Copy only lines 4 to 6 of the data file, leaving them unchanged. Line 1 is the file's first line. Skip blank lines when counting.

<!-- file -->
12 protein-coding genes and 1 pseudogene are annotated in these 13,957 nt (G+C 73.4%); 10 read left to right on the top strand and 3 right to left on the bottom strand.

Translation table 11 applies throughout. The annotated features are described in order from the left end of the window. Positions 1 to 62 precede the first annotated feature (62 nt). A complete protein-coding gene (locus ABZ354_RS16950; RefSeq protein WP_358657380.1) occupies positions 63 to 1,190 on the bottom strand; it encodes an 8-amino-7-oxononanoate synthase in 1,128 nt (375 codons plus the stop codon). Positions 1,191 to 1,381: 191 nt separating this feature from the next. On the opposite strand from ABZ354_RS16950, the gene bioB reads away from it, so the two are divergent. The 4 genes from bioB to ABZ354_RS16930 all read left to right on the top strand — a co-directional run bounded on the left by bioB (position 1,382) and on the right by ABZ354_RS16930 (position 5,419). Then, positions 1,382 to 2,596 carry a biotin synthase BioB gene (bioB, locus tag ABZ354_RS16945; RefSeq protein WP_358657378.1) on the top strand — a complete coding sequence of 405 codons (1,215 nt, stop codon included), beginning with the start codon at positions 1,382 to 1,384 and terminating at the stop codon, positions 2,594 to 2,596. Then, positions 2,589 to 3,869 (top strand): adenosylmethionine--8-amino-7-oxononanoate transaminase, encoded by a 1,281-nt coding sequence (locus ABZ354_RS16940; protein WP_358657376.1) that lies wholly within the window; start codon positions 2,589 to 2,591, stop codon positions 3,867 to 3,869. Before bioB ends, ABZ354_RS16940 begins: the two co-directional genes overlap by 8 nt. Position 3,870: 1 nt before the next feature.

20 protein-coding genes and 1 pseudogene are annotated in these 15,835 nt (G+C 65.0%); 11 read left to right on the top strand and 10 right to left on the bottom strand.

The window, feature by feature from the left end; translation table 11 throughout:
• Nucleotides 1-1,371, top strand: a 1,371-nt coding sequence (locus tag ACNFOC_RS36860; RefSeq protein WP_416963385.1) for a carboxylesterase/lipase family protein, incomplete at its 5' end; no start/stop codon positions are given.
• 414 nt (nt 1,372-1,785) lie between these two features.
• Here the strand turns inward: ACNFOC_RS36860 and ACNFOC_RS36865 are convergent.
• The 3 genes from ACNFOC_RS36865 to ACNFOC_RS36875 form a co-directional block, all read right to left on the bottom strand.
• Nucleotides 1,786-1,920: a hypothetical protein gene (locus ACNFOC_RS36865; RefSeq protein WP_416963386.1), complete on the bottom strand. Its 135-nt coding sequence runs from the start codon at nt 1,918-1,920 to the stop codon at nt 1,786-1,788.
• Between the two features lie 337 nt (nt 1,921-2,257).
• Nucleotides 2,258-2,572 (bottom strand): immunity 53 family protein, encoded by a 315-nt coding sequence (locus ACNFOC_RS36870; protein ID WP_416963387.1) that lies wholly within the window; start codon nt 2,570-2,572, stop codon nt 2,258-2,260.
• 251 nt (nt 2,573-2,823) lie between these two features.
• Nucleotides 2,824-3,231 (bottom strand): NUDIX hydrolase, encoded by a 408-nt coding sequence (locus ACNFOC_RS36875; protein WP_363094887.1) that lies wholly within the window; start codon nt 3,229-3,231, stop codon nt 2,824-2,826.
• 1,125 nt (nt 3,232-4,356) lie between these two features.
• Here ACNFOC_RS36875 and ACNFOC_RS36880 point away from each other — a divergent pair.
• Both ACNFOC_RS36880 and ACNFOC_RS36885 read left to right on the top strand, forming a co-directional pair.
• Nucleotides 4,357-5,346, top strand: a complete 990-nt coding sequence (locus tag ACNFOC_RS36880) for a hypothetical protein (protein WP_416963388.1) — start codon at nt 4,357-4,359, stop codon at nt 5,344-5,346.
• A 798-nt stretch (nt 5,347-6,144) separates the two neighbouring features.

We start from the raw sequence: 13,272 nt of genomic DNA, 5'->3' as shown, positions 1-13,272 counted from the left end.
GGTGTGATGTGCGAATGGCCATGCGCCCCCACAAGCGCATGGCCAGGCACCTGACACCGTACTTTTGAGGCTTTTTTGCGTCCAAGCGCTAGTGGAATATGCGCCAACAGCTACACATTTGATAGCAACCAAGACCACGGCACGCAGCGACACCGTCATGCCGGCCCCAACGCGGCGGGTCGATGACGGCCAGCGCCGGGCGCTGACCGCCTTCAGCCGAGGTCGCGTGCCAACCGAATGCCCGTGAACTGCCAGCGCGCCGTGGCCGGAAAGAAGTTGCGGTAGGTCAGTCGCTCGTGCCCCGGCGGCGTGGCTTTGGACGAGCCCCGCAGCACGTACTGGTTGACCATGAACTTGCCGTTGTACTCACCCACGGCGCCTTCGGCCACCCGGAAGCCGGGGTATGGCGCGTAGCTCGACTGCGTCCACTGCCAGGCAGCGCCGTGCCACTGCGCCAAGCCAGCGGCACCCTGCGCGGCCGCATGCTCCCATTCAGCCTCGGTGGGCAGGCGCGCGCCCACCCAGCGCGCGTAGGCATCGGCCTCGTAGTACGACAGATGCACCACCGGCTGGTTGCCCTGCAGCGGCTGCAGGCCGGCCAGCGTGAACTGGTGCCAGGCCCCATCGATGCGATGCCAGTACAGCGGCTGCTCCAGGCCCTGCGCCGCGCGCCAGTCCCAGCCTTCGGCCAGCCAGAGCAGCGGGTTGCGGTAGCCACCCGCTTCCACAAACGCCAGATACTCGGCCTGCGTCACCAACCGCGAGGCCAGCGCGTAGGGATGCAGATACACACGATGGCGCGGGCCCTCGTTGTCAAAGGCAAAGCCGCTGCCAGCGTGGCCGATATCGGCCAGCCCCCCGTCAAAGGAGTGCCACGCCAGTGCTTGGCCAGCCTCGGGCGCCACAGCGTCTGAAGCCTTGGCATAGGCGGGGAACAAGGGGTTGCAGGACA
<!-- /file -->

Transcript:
The window, feature by feature from the left end; translation table 11 throughout:
• Nucleotides 1-1,371, top strand: a 1,371-nt coding sequence (locus tag ACNFOC_RS36860; RefSeq protein WP_416963385.1) for a carboxylesterase/lipase family protein, incomplete at its 5' end; no start/stop codon positions are given.
• 414 nt (nt 1,372-1,785) lie between these two features.